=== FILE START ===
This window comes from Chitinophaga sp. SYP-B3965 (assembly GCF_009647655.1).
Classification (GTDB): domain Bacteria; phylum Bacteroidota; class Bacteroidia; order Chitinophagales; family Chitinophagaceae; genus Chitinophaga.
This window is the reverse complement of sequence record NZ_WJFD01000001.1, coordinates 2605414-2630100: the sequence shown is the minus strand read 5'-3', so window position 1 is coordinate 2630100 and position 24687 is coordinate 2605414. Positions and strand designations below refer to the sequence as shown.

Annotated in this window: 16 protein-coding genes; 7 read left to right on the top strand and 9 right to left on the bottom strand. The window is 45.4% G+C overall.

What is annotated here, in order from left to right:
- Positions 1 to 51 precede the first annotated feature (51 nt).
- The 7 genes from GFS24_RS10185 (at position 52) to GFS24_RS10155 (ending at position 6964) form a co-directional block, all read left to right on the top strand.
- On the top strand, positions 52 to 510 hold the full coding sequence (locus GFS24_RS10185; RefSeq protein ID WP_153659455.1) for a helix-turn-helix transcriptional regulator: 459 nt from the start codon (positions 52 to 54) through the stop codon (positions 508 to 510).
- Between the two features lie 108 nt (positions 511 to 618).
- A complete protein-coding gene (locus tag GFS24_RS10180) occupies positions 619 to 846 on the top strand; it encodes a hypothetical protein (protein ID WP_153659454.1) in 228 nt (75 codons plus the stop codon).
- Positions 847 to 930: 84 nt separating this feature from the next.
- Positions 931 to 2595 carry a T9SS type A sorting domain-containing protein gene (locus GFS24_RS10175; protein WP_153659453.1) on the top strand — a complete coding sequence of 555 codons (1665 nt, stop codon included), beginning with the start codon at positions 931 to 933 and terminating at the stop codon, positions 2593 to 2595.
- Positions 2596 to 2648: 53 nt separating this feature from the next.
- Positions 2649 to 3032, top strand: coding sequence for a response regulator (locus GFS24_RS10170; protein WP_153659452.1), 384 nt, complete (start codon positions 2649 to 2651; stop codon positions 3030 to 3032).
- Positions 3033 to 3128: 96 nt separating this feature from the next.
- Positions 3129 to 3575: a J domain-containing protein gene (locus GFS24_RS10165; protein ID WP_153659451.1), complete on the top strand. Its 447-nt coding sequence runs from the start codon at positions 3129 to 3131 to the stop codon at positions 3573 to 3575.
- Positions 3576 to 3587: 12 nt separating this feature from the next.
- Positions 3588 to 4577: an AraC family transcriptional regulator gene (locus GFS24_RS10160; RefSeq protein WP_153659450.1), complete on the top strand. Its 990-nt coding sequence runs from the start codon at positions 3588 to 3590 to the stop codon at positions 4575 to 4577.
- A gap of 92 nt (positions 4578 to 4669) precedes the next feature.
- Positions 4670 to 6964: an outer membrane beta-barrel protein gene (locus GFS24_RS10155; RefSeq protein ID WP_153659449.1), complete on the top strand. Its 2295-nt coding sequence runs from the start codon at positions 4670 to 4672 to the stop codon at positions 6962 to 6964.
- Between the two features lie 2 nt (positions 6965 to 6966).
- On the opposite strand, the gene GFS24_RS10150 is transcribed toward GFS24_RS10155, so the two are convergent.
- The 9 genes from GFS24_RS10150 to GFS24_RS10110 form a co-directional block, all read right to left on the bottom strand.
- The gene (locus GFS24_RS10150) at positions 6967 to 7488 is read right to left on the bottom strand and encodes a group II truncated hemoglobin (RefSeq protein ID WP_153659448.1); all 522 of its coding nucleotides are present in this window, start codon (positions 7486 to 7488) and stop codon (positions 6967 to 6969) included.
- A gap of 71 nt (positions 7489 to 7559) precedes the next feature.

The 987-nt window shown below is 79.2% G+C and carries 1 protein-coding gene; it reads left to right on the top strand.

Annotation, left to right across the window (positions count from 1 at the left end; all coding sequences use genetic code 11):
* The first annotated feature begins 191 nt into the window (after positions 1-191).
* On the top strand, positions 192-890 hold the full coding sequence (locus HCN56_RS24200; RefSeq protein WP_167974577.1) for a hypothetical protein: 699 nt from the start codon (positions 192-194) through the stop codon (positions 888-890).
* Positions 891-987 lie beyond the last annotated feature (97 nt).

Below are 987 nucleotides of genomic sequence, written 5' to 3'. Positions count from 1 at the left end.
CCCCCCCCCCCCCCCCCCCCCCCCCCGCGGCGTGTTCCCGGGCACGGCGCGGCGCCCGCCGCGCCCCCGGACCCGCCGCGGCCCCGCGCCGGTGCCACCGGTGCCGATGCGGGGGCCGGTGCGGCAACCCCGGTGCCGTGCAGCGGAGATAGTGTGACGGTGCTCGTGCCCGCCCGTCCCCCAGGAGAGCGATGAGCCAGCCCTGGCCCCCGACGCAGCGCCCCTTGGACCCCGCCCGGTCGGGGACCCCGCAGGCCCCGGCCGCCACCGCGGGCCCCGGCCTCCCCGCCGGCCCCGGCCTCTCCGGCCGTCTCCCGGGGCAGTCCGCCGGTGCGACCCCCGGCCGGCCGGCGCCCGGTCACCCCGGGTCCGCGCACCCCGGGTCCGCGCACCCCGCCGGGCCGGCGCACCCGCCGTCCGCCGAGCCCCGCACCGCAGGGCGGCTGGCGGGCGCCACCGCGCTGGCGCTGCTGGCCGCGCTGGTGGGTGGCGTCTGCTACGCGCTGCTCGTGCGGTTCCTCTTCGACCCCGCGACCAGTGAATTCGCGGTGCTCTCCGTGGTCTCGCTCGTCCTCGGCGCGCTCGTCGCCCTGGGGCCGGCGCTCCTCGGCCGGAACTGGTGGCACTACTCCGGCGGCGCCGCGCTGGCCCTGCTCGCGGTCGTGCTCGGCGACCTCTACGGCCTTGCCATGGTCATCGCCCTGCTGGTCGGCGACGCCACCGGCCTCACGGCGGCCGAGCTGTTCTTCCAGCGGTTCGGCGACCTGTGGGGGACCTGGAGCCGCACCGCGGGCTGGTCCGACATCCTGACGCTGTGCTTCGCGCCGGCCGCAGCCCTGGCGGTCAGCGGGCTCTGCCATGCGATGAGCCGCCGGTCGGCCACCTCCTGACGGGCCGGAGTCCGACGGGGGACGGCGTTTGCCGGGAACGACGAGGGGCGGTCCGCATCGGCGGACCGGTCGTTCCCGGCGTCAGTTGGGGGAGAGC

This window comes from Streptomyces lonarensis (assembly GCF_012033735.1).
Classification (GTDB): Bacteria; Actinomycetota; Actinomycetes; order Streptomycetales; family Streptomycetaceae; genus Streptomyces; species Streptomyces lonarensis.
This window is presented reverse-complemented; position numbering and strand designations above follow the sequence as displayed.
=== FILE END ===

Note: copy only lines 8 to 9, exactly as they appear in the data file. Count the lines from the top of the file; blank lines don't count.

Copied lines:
- On the top strand, positions 52 to 510 hold the full coding sequence (locus GFS24_RS10185; RefSeq protein ID WP_153659455.1) for a helix-turn-helix transcriptional regulator: 459 nt from the start codon (positions 52 to 54) through the stop codon (positions 508 to 510).
- Between the two features lie 108 nt (positions 511 to 618).